The time for a universal welfare agenda is now

Source: By Suvojit Chattopadhyay , Radha Khan: Mint

The world over, the covid-19 pandemic crisis has re-established the writ of the state. States have galvanized hundreds of healthcare and social workers to fight this crisis. Even the world’s most developed economies have been struggling to manage. They have imposed restrictions on movement of people and goods announced relief measures, and in many instances, taken charge of private establishments as quarantine or recovery facilities, or to manufacture essential goods and services. The welfare state is back in fashion.

The economic crisis brought upon us by covid-induced lockdowns has laid bare the quality of public services especially in developing countries. It is now obvious that we have been building up to this scenario. Developing countries suffer from poor quality public services in general; public health infrastructure or rather the lack there of, is in the spotlight at the moment, but other critical functions of the government such as social safety nets, public works, and law-and-order suffer from systemic weaknesses. For example, an earlier article by one of us, highlighted how India spends a shockingly low percentage of GDP, just 1.28% on health. It has been pointed out that India has one government doctor for nearly 11,000 people. The World Health Organisation standard is one doctor for 1,000 people. Even with private-sector doctors, India does not meet that minimum.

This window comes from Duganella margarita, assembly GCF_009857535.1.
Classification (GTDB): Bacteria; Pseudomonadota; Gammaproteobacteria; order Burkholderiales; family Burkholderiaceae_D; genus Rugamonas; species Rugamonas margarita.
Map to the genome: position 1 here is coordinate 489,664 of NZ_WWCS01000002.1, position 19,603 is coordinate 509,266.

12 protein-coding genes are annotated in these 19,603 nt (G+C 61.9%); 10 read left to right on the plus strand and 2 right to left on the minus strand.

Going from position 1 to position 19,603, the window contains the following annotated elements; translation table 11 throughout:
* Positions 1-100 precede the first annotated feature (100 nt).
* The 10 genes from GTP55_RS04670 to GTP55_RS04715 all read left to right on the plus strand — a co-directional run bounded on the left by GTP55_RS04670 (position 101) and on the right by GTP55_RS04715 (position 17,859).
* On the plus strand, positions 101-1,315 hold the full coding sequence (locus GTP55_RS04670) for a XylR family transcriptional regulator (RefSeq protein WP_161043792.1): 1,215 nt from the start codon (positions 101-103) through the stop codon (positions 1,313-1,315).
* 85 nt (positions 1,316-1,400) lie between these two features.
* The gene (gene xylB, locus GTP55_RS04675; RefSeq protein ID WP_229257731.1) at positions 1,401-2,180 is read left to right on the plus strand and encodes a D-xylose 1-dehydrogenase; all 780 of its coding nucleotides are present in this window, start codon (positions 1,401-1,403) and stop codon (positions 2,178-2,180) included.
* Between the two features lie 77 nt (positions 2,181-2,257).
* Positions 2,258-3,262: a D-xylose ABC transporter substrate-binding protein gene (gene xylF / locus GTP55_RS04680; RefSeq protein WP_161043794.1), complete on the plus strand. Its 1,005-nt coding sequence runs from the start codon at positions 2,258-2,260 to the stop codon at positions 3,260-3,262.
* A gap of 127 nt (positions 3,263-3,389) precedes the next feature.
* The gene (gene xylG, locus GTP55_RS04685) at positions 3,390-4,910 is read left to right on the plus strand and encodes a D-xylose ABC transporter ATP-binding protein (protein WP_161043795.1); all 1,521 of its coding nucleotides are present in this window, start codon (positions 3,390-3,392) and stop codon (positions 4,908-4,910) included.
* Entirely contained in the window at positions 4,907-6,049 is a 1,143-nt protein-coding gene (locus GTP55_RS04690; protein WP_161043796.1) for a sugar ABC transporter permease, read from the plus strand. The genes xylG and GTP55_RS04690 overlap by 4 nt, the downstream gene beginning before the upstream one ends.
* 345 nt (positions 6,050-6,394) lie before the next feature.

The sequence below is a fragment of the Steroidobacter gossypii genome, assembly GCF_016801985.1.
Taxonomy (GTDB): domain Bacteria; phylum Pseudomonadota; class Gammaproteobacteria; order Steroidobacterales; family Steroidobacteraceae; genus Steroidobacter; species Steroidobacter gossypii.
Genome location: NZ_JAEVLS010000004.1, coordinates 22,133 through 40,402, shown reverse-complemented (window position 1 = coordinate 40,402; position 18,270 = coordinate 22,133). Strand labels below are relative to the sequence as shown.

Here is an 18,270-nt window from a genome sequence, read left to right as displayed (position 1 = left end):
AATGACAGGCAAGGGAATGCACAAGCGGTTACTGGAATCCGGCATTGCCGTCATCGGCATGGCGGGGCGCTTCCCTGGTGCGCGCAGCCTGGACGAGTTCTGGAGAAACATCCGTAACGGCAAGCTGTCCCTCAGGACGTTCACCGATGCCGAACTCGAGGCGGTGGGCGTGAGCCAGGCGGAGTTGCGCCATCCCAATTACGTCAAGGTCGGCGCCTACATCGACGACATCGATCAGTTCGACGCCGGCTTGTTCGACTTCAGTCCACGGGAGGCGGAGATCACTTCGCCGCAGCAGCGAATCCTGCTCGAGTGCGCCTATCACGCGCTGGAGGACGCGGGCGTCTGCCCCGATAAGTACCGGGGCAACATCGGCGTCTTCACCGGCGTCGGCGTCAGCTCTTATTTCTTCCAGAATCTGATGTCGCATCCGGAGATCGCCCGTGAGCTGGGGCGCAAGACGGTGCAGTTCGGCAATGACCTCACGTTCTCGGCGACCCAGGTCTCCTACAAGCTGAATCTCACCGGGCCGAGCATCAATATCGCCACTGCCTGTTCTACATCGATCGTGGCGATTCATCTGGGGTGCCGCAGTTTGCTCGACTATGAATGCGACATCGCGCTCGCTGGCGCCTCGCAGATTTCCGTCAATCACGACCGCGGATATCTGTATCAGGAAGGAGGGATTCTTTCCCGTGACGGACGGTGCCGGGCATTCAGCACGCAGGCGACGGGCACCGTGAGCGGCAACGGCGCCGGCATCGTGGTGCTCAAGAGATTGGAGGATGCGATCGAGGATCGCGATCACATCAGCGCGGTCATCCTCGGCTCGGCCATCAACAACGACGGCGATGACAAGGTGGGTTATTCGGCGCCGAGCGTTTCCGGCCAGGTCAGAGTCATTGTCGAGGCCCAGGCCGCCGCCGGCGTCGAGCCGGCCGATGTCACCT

Take another example: the Indian state appears to have overlooked the needs of a significant section of its most vulnerable population—migrant workers often on daily-wages—when it announced the country’s first 21-day lockdown, and so again when it was extended until 3 May. While relief measures were announced, it was largely left to ordinary citizens and social activists to come to their rescue with soup kitchens and other aid materials. This pandemic has revealed that the vast majority of the informal sector workers, largely in cities, have no state support available. A vast number, it is now becoming clear, are undocumented and hence ineligible for even the meagre provisions announced by governments.

These are merely two examples that point to a wider trend across the social sector. A key reason cited for this neglect and inadequate levels of public expenditure is “fiscal discipline", which appears to have become an article of faith among some economists and policymakers. Budget cuts to social welfare are routinely passed off as “reforms". The Fiscal Responsibility and Budget Management Act (FRBM Act), 2003, was passed in Parliament to bind the government to a “glide path" of gradual reduction in the fiscal deficit. Over time, the FRBM was seen forcing the hands of governments, and more often than not, their response to revenue deficits was to squeeze social welfare schemes.